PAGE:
Address markets and the transition to IPv6

Some critics argue that a transfer market would slow down or harm the transition to IPv6. A transfer market, they say, might encourage organizations to consider purchasing more IPv4 addresses instead of firmly committing themselves to an IPv6 migration strategy.

Note that this argument implicitly concedes that a transfer market would work. Transfer markets could make organizations defer their IPv6 migration plans only if the transfers succeeded in facilitating reclamation and use of a significant stock of unused IPv4 addresses. In effect, those who make this argument are saying that we should maintain artificial limits on the availability of IPv4 addresses in order to force organizations and ISPs to migrate to IPv6 more quickly.

That policy seems like a dangerous one. The depletion of the free pool of IPv4 addresses could trigger a coordinated movement to IPv6 only if IPv6 was backwards compatible. But it is not. We know that IPv4 addresses will be needed for some time to maintain compatibility between the two Internets as the migration takes place. Unfortunately, many of the compatibility issues associated with large-scale dual stack implementation and NAT-PT are not well understood. The transition could turn out to be more complicated, costly and difficult than anticipated, and we don’t know how long it will last. If we try to use an address shortage to force ISPs into making the transition before they are ready, we could develop damaging gaps in connectivity due to shortages of address resources and compatibility problems.

There are really only two possibilities: either 1) address scarcity in the IPv4 space makes migration to IPv6 inevitable, or 2) migration to IPv6 is not inevitable, and Network Address Translators and other workarounds can keep IPv4 alive indefinitely.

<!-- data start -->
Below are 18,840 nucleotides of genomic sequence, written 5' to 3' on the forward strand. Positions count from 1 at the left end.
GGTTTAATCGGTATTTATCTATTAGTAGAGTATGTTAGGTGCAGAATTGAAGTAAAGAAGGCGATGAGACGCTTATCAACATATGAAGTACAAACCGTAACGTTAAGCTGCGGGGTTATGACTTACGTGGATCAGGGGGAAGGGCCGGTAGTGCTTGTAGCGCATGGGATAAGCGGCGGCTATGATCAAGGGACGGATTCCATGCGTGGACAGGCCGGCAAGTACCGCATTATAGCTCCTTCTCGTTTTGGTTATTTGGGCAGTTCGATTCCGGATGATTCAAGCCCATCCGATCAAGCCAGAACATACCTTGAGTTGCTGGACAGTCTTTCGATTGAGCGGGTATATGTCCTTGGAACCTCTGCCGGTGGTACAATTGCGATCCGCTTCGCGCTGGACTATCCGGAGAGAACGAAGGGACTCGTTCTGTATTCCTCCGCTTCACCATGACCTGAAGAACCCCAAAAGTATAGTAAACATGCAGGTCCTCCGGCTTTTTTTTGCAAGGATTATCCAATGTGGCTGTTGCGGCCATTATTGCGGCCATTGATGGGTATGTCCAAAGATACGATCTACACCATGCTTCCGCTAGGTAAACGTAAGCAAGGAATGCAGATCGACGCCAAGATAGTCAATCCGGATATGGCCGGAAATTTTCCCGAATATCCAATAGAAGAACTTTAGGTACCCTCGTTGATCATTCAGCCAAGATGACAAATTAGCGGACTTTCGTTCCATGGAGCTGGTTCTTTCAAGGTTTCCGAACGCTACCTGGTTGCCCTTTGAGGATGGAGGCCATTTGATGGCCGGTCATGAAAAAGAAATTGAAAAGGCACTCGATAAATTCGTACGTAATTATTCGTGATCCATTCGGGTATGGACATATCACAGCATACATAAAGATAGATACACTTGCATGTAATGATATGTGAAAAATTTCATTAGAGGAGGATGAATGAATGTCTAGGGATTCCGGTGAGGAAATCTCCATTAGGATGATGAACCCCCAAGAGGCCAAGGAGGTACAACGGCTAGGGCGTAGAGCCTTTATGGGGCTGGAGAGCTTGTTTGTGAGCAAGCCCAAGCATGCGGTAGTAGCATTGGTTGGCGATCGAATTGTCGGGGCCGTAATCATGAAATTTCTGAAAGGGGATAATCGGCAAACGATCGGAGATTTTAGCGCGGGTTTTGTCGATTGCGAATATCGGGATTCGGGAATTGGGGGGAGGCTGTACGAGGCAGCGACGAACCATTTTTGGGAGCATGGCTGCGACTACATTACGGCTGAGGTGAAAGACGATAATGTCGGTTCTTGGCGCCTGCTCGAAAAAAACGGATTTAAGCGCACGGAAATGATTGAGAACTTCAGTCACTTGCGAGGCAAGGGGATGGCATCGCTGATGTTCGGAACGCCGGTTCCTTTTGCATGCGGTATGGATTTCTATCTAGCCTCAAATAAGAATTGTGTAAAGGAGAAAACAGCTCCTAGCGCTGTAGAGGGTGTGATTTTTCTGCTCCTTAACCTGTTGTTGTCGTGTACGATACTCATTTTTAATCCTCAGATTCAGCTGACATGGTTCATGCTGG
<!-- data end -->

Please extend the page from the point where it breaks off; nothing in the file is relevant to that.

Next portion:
If a migration to IPv6 is inevitable, a transfer market could only prolong the transition slightly, it could not stop it. A transfer market can only shift address resources from organizations who are not using them to active use, and from lower-valued uses to higher-valued uses. Transfers do not create more addresses. Given the uncertainties surrounding the costs, duration, and technical problems of the transition, extending the time horizon for decisions to migrate to IPv6 seems like a good idea. It is certainly a less risky strategy than creating an abrupt shortage.

If migration to IPv6 is not inevitable then any attempt to force people into IPv6 by preventing more efficient use of remaining IPv4 addresses could simply fail, and even backfire badly. Organizations might respond to the artificial shortage with an intensified NAT strategy, or find ways to acquire the IPv4 address resources they needed via subterfuge and underground transactions.

Ultimately, the real impetus to switch to IPv6 is that it can deliver applications and capabilities that IPv4 can’t – including the ability to do things that require larger amounts of address space. When the special applications and capabilities of IPv6 reach critical mass and organizations can realize network externalities by switching to it, a bandwagon effect will start and a complete migration will take place. Since no one can predict when, or even whether, that will happen, we must prioritize efficient and flexible management of the IPv4 address pool. We should not gamble with the fate of the Internet we have in order to push people into one that doesn’t exist yet.

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